1. anti-insulin autoantibodies (in Japan / Graves' disease, lupus syndrome
erythematosus, rheumatoid arthritis, insulin injections)
AIS / IAIS
2.insulin receptor autoantibodies (Lupus erythematosus, scleroderma, primary biliary liver cirrhosis, ITP - purpura, Hashimoto's thyroiditis) PHHI: familial persistent hyperinsulinemic
diffuse nesidioblastosis / gene mutations (SUR1, Kir6.2 locus)
hypoglycemia of "infancy" clinically ill patient The underlying disease and impaired condition of the patient do not cause problems in the differential diagnosis. Hypoxia and metabolic acidosis (lactic acidosis) lead to inhibition and attenuation of hepatic gluconeogenesis.. Efficient gluconeogenesis is essentially required for a constant blood glucose level (glucose homoeostasis). In addition, gluconeogenesis in normal kidneys contributes to glucose homoeostasis. www.insulinoma.net www.gep-net.com (Prof. Dr.Achim Starke Dr. Christiane Saddig) Disease / Cause: Internal Medicine severe liver failure renal insufficiency (uremia)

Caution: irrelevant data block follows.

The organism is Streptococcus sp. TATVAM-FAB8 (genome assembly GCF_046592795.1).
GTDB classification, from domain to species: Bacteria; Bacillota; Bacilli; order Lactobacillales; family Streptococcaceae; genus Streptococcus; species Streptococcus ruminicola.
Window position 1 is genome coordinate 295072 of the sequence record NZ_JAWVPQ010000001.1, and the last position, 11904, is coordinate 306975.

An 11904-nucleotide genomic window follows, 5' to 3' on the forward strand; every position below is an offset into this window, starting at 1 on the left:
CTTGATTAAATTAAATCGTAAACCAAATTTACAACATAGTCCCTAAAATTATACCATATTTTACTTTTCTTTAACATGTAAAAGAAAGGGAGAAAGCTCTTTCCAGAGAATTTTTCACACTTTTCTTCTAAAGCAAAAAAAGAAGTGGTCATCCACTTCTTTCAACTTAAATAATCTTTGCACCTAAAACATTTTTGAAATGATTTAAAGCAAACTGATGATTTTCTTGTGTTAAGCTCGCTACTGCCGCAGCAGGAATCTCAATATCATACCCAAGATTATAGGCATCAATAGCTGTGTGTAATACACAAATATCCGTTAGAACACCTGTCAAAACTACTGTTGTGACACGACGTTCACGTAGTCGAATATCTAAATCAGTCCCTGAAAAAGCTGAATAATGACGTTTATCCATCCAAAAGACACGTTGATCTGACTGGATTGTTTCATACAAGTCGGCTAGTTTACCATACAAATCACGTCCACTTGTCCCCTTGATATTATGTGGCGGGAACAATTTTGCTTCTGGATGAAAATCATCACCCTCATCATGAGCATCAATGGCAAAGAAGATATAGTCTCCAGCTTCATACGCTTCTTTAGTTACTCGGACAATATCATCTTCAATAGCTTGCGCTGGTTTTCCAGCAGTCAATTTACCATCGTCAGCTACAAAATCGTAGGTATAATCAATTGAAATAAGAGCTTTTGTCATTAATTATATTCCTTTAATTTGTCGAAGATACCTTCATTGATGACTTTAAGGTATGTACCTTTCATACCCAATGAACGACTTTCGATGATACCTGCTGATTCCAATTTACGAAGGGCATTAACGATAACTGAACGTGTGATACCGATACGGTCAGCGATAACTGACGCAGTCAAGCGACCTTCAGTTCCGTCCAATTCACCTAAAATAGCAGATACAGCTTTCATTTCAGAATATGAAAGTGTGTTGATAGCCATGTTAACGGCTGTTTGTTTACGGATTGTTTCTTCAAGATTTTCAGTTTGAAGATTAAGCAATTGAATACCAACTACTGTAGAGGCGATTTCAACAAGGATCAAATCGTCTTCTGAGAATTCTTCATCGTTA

metabolic acidosis, retarded insulin elimination
severe cardial insufficiency
hypoxia with alteration of hepatic glucose metabolism ,
acidosis, hypoxia, liver failure, renal failure
shock, multiple organ failure
acidosis, hypoxia, liver failure, renal failure
pituitary insufficiency / adrenal insufficiency /
hypothyroidism: lack of ACTH, GH (growth hormone),cortisol, thyroxin
medical drugs in diseases of liver /
anorexia, kachexia; (malignant tumor disease,
leucemia, lymphoma, myeloma (plasmocytoma):
bone marrow and lymph node diseases
glycogen storage disease, fructose intolerance,